Undated (AP) _ A Maine radio station that features a weak-minded character named ''Frenchie'' with a strong French accent has angered northern New England's Franco-American leaders, who want to see the comic routine banned.

At a news conference Tuesday in Manchester, N.H., the Association Canado- Americaine threatened to go to the Federal Communications Commission if WBLM in Portland, Maine, doesn't take Frenchie off the air.

''It seems the most effective weapon the community has is the licensing process,'' spokesman Paul Pare said.

Pare said that if a station carried a ''Sambo'' character parodying blacks it ''wouldn't last more than a day.''

''If they haven't crossed the line, they have come awfully close,'' Maine state Rep. Patrick Paradis said Monday of WBLM's character.

The station has an estimated 188,000 listeners in most of Maine, central New Hampshire and parts of Massachusetts.

Frenchie fans say few of the region's estimated 2.8 million French Canadians are complaining, so he should stay on the air.

''The point of Frenchie is not to belittle French Americans at all,'' said Herb Ivy, WBLM's program director. He said the station is sensitive to complaints about the character.

''True discrimination is about exploiting differences,'' Ivy said, whereas the character is about finding humor in ''what makes us all the same.''

Eugene Lemieux, president of Association Canado-Americaine, which has 40,000 members in the United States and Canada, said it's possible the character could hurt tourism.

''You have 6 million people a half a day's drive away,'' he said. ''You want to make them feel welcome.''

Ivy wouldn't identify the person who plays Frenchie but said he is French Canadian.

The character has been on the air for 7 1/2 years, without controversy until last week, when news reports cited complaints to the station and the Maine Human Rights Commission by lawyer Jeb Davis of Augusta, Maine. Davis said he filed his original complaint with the commission on Dec. 16.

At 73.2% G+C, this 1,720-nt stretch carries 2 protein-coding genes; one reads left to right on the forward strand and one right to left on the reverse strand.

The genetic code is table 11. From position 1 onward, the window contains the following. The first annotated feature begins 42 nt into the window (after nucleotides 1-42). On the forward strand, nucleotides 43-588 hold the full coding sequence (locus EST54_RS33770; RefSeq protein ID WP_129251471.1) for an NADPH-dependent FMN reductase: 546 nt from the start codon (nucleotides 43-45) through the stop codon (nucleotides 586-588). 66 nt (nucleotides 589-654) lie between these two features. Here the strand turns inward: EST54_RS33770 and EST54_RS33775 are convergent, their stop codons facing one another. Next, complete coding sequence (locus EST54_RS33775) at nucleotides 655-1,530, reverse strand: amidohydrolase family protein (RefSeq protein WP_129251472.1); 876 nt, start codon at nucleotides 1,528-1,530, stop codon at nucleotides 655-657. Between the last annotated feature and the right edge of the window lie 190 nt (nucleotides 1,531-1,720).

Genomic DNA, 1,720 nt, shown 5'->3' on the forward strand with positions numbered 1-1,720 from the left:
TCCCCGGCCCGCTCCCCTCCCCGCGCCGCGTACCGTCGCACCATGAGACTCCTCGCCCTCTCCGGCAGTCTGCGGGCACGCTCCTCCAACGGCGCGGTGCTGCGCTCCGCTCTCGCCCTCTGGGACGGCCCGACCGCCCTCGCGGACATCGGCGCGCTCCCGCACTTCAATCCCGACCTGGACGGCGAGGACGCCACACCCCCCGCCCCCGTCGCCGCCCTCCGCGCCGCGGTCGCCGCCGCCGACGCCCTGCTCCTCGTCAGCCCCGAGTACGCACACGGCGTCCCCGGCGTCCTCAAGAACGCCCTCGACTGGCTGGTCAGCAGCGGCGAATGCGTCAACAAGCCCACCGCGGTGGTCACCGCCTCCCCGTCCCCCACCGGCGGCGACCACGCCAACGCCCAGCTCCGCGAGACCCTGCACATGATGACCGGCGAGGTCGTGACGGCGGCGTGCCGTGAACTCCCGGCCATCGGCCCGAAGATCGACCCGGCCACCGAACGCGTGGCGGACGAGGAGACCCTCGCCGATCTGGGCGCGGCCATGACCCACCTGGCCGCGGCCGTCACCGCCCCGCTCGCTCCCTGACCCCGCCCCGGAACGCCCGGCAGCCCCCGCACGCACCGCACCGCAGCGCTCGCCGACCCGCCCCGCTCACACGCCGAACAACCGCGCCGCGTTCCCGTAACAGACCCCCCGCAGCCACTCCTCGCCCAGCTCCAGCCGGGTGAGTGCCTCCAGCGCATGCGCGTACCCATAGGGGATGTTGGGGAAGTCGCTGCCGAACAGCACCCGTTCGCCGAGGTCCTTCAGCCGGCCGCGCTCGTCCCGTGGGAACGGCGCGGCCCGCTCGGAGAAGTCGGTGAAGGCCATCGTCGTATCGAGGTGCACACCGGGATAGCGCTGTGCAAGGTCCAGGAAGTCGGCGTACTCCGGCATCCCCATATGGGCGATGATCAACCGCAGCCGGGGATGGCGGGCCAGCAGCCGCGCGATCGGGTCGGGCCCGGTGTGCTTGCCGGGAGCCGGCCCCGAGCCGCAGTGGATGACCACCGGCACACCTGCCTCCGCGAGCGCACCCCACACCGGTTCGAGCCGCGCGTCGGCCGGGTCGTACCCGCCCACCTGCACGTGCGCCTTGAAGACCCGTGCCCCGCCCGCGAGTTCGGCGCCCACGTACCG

Davis is a director of the Holocaust Human Rights Center of Maine.

''I guess the real question is, would they use the spot if he was named something else?'' Davis said.

Since Davis' complaint, the character hasn't been used. But Ivy said that was only a coincidence and that character will be back.

Paradis acknowledges he has not heard the character on the air, ''but that doesn't mean I have no right to be concerned about it.''

Ivy is aware of possible complaints to the FCC, which licenses radio and television stations, and said the station has consulted a lawyer about its right of free speech under the First Amendment.

Last week, New Hampshire's largest newspaper - The Union Leader of Manchester - commented on the flap in a two-paragraph editorial.

The editorial said Franco-Americans ''thoroughly enjoy 'Frenchie,' have an expansive sense of humor, an ability to laugh at themselves, that derives from quiet self-confidence.''

Davis said the editorial was wrong. He said Franco-Americans are angry, but keep it to themselves, ''and it saddens me.''

Editorial page director Jim Finnegan said the editorial was meant to be complimentary, and he has not received any complaints about it.

''Most of the Franco-American jokes I've heard were told by Franco- Americans,'' he said. ''I just hope we haven't gotten to that era of hypersensitivity.''